by Shirley Hanson
The Preservation Recognition Awards express the Chestnut Hill Conservancy’s gratitude to those who give sensitive attention to the historic and architectural treasures in their care. These gifts take the form of a fastidious restoration of one deteriorated feature of a historic building, a careful adaptation of the grounds and entrance to a landmark structure, and a full-scale restoration of a significant residence. The awards were presented at the Conservancy’s annual meeting on Jan. 7 at St. Paul’s Episcopal Church.
One award honored Caroline and Adrian King for restoring the porch on their home at 260 W. Hartwell Lane. Accepting the award with the Kings were Alex Plentka of Legacy Restoration and Mark Pohlman of Ypsi Woodworks.
The King’s home is one of the significant architect-designed homes constructed by George and Gertrude Woodward. They restored a badly deteriorated porch to respect the original design and materials and to create a space for year-round use. Its completion required extraordinary care, meticulous craftwork, and patience over almost a year.
Larry McEwen of McEwen Architects received an award for the Hopkins Terrace & Parish House Entry at St. Martin-in-the-Fields Episcopal Church. Accepting the award were Larry McEwen and the Rev. Jarrett Kerbel, Rector.
St. Martin-in-the-Fields Church, built by Henry Howard Houston, opened its doors in 1889. The first phase of this current project focused on pedestrian access and welcoming to both the Sanctuary and Parish Hall, especially along Willow Grove Avenue. A result of Larry McEwen’s design is that everyone passing by the church on Willow Grove Avenue can now experience its hospitality.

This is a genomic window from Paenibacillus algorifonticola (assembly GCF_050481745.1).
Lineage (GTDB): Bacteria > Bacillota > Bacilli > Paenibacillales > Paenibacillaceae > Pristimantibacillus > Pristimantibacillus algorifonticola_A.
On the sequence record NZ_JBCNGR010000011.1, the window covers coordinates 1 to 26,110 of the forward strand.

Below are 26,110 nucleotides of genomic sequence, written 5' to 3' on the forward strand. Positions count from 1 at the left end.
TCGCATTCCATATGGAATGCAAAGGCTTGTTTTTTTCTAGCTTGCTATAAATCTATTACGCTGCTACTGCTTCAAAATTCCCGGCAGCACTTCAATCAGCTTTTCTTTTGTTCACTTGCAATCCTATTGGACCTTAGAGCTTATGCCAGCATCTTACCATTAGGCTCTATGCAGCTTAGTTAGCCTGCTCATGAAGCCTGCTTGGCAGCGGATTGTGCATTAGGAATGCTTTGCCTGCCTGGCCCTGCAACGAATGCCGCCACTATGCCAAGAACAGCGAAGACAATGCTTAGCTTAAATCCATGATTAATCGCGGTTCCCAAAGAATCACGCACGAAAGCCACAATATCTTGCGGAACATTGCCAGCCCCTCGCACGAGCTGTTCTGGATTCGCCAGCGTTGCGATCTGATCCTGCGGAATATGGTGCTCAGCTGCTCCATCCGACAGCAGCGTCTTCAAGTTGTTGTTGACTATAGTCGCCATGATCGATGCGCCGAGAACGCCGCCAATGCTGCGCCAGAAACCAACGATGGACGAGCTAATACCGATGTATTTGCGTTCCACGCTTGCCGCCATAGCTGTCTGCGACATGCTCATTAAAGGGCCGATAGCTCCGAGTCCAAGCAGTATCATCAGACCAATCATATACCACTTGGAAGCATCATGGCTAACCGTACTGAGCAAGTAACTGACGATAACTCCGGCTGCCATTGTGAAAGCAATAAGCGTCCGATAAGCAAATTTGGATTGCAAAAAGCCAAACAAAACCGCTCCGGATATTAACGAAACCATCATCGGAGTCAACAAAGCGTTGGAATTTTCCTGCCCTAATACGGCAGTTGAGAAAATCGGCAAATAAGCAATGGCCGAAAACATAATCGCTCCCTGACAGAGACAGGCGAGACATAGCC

The third award for 2017 honored the extraordinary restoration of Krisheim, which was designed by the Boston architectural firm of Peabody and Stearns and completed in 1910. The home was carefully designed to express the interests, knowledge, and desires of Dr. George Woodward and his wife Gertrude Houston Woodward.
The restoration recreates the past and brings this landmark building back to its original use led by the project team of John Milner Architects and Dennis F. Meyer Construction. Justin Detwiler accepted the award for John Milner Architects. For Dennis F. Meyer Construction, Dennis Meyer, Chris Meyer, CarolAnn Meyer, and Tim O’Bine, the job foreman, received the award. Krisheim is a showcase of the artistry of Chestnut Hill stone. For the masonry, Joseph Manero of Joseph Manero & Sons, masonry contractors, and Ziggy Dycz, the stone carver, took part in the ceremony.
The restoration involved the undoing of dramatic modifications when the home began its new life after Gertrude Woodward’s death in 1961. Then, it became a conference center and a retreat for the Presbyterian Church. In 1983, the Woodward family took ownership and carefully divided the house into 13 apartments.
Among many challenges for the project team was the complete removal of the large non-original masonry stair tower and the construction of new exterior masonry walls to match historic drawings and photographs.
The awards thank our winners for their discerning care and their inspiring gifts to our remarkable community, Chestnut Hill. For project photos and to learn more about the Preservation Recognition Awards, visit chconservancy.org/preservation-awards.